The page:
After the war Smythe started the sand and gravel business that became the source of his wealth for the next forty years. At the same time Smythe did not lose his love for hockey. He coached the men’s hockey team at the University of Toronto and did well enough to merit the attention of Colonel John Hammond who asked Smythe to recruit players for his fledgling New York Rangers NHL team. Smythe did so with his usual brio. He built a team that would win three Stanley Cups from 1926 to 1940 but without him managing it. His acerbic combativeness put him at odds with Rangers ownership. He was fired but was able to take his severance pay; win big on some lucky bets and earned enough money to buy the Toronto St. Patricks in the NHL and become its manager and head coach at the same time.

The first five years were rough but Smythe was putting his imprimatur on the team. He hired top subordinates and let them make magic. Frank Selke got his start. Smythe (against the advice of his board of directors) hired a man named Foster Hewitt to broadcast Leafs games over the radio. Hewitt went on to invent hockey broadcasting and gave joy to millions of Canadians with his immortal calls of Leafs games.

In 1931 he staked every penny he had in building Maple Leaf Gardens; almost came close to losing everything but in the end gave Toronto an arena that was the scene of some of the greatest hockey ever played in the history of the frozen sport.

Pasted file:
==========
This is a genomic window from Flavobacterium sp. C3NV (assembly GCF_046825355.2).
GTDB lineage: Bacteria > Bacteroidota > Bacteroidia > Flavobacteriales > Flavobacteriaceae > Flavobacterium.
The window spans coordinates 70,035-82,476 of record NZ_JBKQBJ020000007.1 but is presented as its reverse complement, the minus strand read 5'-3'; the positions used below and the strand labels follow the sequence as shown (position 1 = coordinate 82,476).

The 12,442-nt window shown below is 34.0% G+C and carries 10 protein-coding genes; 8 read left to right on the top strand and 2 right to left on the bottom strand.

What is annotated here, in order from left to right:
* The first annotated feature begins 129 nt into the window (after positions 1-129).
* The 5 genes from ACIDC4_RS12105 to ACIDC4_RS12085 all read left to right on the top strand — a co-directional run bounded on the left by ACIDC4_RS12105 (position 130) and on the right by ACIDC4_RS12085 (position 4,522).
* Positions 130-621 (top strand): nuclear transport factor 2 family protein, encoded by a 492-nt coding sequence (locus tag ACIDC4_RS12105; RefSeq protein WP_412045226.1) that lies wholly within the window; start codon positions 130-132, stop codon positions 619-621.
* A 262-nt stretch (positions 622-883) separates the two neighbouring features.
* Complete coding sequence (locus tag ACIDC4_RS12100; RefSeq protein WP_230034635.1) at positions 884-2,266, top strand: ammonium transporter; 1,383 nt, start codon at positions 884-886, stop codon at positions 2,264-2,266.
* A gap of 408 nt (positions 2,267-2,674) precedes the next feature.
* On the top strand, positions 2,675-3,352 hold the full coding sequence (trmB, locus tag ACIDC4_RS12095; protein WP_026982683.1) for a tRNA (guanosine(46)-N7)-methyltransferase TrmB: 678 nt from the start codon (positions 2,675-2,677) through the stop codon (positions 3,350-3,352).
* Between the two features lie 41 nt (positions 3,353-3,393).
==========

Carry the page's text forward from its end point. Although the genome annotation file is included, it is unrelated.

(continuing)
Toronto’s style of play was a reflection of Smythe himself: pugnacious, conservative, successful, strait-laced. Smythe had little tolerance for players who played harder off the ice than they did on the ice (Smythe made it a personal goal to deny Busher Jackson induction into the Hockey Hall of Fame because of Jackson’s roistering habits. Jackson was inducted posthumously in 1971 over Smythe’s vehement objections which resulted in Smythe resigning from the HHOF induction committee in protest).

When Dick Irvin failed to repeat his 1932 Stanley Cup victory, Smythe tapped Hap Day to succeed Irvin as head coach and watched as Day led the Leafs to five Cup wins in the 1940s.

After their 1951 cup win the Leafs went into a slow decline and fall. Smythe, himself, was slowly giving way to his son Stafford; devoting himself more to thoroughbred horse-racing (becoming just as successful there as he did in hockey) and his charitable work.

Still, Smythe lost none of his fire (he never did). When Ted Lindsay made his abortive attempt at organizing the first NHL Players Association, Smythe was second only to Jack Adams in leading the opposition of the owner’s against it. When Red Wings owner James E. Norris Sr. died in 1952 and was succeeded by his daughter Marguerite (a shrewd and determined businesswoman in her own right) Smythe waged a campaign to have her removed; eventually succeeding in 1955 (and in so doing contributed greatly to the decline and fall of the Red Wings franchise).

By 1957 he yielded his managerial position and watched as his son (along with his son’s partners) tear asunder what he alone had put together for thirty years. Even though the Leafs won Cups in the 1960s it was like watching a wreck in slow motion. Conn Smythe was seen as a relic of hockey’s ancient past; a curmudgeon who emerged periodically to take pot-shots at the changing norms of world society.

When his son Stafford died in 1971 after being indicted for tax evasion, Conn Smythe devoted himself to his philanthropies. He died in 1980.

(My next column will feature the second greatest general manager in NHL history.)